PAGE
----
The thread wasnt even about Android but you wanna start shit anyways



    On topic, this would be a very interesting idea if executed correctly



    Is there a potential flip side to this? Bidding prices could send them down so significantly that it would reduce to carriers to subsistence levels. This could squeeze network development and eventually reduce the infrastructure to its knees. Without a reliable network, a good part of iphones functionality is lost.



    I don't see this working out too well. Sounds great from a consumer perspective but the end game to me appears to be an overall negative.
  • Reply 13 of 84
    Wow, this shows how sad the wireless industry is in the US, that you have to have a patent to force some sort of competition among the cartels. Hilarious. Hey Apple, maybe you should start by selling unlocked iPhones in the US just for kicks.
  • Reply 14 of 84
    Google will have all their copies machine ready. 3 2 1....
  • Reply 15 of 84
    carniphagecarniphage Posts: 1,984member
    Quote:
    Originally Posted by Matthew Yohe View Post


    Uhm, yeah, while they have been awarded this patent, I thought it was pretty obvious that this is an abandoned concept, and only exists if the deals with Cingular didn't pan out. The talk is that they considered this option, but obviously, they have struck a deal with multiple wireless companies now. I highly doubt this will ever happen.



    For this to happen, it would require co-operation from the carriers.

    And because it could cause a sea change in the way they do business, I don't see them falling over themselves to offer this option.



    However in Europe, customers face a mess of individual carriers in individual countries. Imagine the US with different carriers in different states. And yet Europe is supposed to be a single market.



    I could imagine the possibility of European legislators, demanding that carriers offer this option.



    C.
  • Reply 16 of 84
    I wonder if that bid is going to be combinatorial in any way, e.g., I will bid for a high rate at high cost, or low rate at low cost. There are patents on combinatorial bidding languages. ( e.g., http://www.faqs.org/patents/app/20090094153 )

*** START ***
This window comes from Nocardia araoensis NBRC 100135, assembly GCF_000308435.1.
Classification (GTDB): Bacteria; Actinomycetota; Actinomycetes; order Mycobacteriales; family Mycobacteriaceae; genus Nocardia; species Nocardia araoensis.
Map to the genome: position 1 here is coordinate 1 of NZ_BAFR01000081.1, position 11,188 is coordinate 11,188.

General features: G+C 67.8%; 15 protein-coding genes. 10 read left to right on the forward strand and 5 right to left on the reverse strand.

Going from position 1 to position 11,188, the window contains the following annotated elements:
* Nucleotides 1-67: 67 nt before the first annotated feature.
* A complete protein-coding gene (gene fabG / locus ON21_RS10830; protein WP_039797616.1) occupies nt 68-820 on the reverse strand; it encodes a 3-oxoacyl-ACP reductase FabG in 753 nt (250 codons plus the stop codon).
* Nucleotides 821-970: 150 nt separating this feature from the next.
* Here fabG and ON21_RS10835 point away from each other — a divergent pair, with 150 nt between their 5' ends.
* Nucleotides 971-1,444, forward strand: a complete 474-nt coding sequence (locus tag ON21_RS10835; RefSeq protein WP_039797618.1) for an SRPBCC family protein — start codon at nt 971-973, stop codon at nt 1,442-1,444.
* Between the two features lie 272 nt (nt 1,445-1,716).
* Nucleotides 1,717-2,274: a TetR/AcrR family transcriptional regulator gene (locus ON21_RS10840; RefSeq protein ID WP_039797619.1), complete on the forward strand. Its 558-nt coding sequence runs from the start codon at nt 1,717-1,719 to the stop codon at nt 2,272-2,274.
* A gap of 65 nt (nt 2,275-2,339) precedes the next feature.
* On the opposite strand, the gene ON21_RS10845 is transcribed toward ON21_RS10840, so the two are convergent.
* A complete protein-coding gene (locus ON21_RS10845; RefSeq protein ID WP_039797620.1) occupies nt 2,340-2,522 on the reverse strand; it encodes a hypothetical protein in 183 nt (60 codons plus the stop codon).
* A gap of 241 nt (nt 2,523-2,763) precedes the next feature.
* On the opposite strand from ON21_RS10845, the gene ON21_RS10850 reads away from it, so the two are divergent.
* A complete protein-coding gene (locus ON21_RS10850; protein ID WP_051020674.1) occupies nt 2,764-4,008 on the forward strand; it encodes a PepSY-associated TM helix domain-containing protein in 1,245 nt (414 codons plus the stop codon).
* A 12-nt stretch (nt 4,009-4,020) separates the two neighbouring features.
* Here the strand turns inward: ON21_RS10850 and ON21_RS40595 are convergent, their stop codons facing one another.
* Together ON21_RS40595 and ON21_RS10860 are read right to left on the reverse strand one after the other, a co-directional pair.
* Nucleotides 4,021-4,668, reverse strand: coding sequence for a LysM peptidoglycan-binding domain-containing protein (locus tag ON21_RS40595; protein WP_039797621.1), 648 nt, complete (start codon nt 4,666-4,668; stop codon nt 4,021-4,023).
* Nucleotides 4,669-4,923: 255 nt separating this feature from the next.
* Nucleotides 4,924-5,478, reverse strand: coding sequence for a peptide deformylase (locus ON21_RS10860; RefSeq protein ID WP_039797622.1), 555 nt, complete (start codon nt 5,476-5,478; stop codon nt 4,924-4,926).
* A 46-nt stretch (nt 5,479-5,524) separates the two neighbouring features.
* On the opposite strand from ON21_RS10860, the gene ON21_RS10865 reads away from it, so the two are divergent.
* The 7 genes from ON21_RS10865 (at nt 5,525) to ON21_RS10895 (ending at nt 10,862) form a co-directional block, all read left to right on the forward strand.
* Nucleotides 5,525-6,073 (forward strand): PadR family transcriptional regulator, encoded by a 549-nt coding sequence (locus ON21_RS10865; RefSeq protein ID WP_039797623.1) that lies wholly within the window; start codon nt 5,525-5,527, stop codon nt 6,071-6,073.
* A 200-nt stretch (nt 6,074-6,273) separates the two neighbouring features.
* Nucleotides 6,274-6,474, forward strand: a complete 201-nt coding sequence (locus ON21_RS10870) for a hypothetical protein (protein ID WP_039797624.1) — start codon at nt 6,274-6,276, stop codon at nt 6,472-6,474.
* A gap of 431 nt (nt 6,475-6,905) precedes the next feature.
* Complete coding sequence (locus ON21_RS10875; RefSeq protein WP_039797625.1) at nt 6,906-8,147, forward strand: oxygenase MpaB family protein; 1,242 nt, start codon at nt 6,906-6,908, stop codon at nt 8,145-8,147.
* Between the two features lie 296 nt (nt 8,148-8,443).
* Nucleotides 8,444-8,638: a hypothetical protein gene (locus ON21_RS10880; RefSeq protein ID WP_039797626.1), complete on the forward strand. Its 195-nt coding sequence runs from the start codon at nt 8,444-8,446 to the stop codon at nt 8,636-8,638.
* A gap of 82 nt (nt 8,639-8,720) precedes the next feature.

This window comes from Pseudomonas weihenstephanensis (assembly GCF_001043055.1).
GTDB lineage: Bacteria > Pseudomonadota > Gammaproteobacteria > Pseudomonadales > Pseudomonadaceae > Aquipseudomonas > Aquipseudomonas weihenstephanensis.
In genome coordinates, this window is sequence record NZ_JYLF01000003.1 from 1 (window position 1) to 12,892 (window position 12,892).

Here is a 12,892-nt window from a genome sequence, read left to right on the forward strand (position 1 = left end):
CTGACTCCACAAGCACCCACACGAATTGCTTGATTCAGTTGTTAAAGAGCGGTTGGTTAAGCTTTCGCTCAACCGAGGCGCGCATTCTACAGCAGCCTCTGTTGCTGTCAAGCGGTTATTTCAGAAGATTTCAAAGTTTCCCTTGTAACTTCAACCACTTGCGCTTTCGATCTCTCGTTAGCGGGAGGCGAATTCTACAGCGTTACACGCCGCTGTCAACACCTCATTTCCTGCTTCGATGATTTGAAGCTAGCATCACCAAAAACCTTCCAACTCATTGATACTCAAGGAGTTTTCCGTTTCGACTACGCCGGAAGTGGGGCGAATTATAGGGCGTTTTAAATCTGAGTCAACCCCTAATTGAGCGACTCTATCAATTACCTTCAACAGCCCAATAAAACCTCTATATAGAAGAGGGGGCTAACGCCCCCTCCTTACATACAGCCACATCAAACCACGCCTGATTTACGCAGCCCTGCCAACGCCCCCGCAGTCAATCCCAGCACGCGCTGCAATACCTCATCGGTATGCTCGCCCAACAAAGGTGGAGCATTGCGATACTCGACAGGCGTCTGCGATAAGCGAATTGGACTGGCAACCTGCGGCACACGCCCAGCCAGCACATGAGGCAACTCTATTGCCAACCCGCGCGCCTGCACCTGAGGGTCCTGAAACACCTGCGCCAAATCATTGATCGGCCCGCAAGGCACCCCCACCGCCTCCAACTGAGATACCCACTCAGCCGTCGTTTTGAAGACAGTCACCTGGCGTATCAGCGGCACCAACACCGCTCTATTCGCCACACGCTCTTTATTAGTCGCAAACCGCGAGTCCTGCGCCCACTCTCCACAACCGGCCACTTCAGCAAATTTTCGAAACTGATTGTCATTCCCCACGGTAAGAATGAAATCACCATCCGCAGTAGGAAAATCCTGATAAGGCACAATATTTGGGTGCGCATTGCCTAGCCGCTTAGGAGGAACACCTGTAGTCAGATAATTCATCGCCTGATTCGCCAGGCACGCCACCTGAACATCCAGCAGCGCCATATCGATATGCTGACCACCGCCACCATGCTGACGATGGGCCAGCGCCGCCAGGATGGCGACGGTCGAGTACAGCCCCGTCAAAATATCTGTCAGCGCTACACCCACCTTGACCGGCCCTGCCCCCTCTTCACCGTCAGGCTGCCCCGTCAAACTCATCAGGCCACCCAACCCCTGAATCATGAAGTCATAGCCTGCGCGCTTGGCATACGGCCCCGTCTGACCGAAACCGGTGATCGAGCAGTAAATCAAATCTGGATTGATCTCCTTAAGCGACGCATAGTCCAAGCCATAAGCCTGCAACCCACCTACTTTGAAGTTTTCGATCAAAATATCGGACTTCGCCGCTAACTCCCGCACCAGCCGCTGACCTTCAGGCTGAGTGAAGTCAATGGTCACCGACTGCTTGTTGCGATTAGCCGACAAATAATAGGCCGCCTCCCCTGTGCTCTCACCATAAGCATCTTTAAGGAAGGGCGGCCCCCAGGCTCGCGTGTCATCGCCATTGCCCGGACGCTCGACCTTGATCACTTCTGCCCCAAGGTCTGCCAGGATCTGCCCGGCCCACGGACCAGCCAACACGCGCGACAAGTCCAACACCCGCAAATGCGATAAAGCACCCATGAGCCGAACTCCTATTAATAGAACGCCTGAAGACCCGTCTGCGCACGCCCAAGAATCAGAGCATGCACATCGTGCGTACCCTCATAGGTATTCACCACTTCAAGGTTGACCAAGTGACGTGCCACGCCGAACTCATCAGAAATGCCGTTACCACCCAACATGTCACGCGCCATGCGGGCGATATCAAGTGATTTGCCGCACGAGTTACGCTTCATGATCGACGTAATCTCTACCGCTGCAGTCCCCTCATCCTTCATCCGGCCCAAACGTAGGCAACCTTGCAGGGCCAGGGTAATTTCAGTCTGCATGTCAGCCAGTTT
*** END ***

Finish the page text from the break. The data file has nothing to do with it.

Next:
• Reply 17 of 84
    After a cut in the software, after a cut on content, now Apple wants/needs a cut in the phone billing now that the exclusivity contracts stand on their last legs. And some people probably believing that Apple has a right to it as Apple - according to them - created the market.
  • Reply 18 of 84
    carniphagecarniphage Posts: 1,984member
    Quote:
    Originally Posted by cgrisar View Post


    After a cut in the software, after a cut on content, now Apple wants/needs a cut in the phone billing now that the exclusivity contracts stand on their last legs. And some people probably believing that Apple has a right to it as Apple - according to them - created the market.



    I'd rather pay money to Apple than a carrier.



    Especially a mobile carrier that wants to charge me $10 per megabyte for having the audacity to travel across a border.



    C.
  • Reply 19 of 84
    djsherlydjsherly Posts: 1,012member
    Quote:
    Originally Posted by Carniphage View Post


    I'd rather pay money to Apple than a carrier.



    Especially a mobile carrier that wants to charge me $10 per megabyte for having the audacity to travel across a border.



    C.



    Choose a different carrier.
  • Reply 20 of 84
    carniphagecarniphage Posts: 1,984member
    Quote:
    Originally Posted by djsherly View Post


    Choose a different carrier.



    Please tell me a carrier that does not have roaming charges?



    C.